|New Google Maps API|
|Written by Kay Ewbank|
|Thursday, 12 November 2015|
Google is adding predictive travel times to the Google Maps APIs enabling users to forecast how long a journey will take at some future date and time allowing for likely traffic conditions.
The Maps APIs are a collection of APIs that let you overlay your own data on a customized Google Map. There are APIs for Web, Android and iOS developers, and the new predictive travel times option will give developers a way to show how long a particular journey between two points will be likely to take at a particular date and time.
Writing about the new facility on the Google Geo Developers Blog, Google's Tobias Espig said:
"Planning journeys ahead of time has always been difficult, since traffic conditions vary greatly over time. Developers have used live traffic data from the Google Maps APIs for years to help drivers with this problem, but up to now, this has been available only for journeys starting very close to now, and limited to Google Maps for Work customers only".
Traffic predictions have now been extended in the Google Maps APIs indefinitely into the future - a feature Google is calling predictive travel times. You'll be able to use this in your apps to let users plan journeys hours, days or even weeks in advance, using Google’s model of what the traffic conditions will be like on that day.
Google is also making all traffic features in its Directions API and Distance Matrix API available under the Standard Plan where you can have up to 2500 requests a day for free. The waypoint limit in Directions API is also being increased from 8 to 23 waypoints.
You can use the time prediction by adding a departure_time parameter to queries you create in the Directions API or Distance Matrix API and the results will contain the travel time estimate given the predicted traffic conditions at that time.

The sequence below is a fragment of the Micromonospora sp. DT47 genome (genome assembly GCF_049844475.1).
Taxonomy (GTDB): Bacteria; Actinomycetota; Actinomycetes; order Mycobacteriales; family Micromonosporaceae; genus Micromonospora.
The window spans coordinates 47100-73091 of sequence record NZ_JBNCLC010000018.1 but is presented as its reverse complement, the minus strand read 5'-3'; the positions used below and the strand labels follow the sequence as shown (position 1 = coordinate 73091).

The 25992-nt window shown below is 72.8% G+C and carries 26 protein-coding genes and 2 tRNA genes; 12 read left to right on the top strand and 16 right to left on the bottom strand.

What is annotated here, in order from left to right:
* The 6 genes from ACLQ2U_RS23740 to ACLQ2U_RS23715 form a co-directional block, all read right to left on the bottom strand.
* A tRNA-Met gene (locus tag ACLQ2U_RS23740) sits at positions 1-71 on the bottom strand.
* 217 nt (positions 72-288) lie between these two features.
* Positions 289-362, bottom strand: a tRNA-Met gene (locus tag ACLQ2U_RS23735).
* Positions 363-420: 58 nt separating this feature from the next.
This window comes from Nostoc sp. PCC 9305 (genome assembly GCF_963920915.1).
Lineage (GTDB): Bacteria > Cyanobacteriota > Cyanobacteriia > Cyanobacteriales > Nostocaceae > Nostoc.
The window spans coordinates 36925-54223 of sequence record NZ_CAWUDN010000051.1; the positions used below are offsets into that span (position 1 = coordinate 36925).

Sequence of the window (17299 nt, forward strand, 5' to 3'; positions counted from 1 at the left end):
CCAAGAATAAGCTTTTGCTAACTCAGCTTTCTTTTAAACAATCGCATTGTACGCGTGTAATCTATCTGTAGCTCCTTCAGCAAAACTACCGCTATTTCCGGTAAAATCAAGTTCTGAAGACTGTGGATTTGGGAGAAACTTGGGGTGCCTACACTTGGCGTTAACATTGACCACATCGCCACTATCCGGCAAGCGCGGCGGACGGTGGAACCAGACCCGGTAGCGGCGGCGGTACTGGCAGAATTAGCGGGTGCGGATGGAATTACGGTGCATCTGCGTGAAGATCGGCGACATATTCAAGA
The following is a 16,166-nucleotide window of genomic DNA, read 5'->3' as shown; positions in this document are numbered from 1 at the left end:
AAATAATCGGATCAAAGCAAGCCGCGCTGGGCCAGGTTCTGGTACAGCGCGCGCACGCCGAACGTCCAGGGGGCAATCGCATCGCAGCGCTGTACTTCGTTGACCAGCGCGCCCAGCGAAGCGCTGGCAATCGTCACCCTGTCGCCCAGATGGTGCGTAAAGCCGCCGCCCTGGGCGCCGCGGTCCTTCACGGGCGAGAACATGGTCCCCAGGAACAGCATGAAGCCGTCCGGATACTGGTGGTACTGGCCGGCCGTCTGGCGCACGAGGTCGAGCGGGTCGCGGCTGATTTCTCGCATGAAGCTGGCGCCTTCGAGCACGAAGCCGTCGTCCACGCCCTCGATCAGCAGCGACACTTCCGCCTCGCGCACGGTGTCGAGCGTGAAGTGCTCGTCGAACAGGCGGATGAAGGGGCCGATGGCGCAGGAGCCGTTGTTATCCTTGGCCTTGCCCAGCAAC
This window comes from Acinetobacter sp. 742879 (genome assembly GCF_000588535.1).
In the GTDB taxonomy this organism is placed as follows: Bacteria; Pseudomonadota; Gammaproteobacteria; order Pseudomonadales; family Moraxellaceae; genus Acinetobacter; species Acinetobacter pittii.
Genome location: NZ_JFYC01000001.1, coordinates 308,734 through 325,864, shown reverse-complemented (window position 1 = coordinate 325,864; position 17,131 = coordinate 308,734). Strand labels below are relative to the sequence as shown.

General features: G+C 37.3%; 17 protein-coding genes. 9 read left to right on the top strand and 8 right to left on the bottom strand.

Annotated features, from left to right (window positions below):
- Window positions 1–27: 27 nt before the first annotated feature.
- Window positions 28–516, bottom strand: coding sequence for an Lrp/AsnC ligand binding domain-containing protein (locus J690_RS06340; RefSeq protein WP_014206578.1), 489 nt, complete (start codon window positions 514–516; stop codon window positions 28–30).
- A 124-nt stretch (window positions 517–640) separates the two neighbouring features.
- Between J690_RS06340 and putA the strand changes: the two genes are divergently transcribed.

The API will, under some traffic circumstances, return a route that might be faster given the expected traffic conditions, so you can recommend the fastest route to your users. For example, the image below shows the fastest route from San Francisco International Airport to the Google campus in Mountain View late at night when there’s no traffic (blue), and during peak hour when an accident on Highway 101 has slowed traffic to a crawl (red)
You don't have to pass on Google's view of potential traffic conditions unmodified; there's an optional traffic_model parameter that you can use to set an optimistic, pessimistic or best_guess estimate of the travel time, depending on the needs of your application and your analysis of whether under- or over-estimating times would cause more complaints.
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|Last Updated ( Thursday, 12 November 2015 )|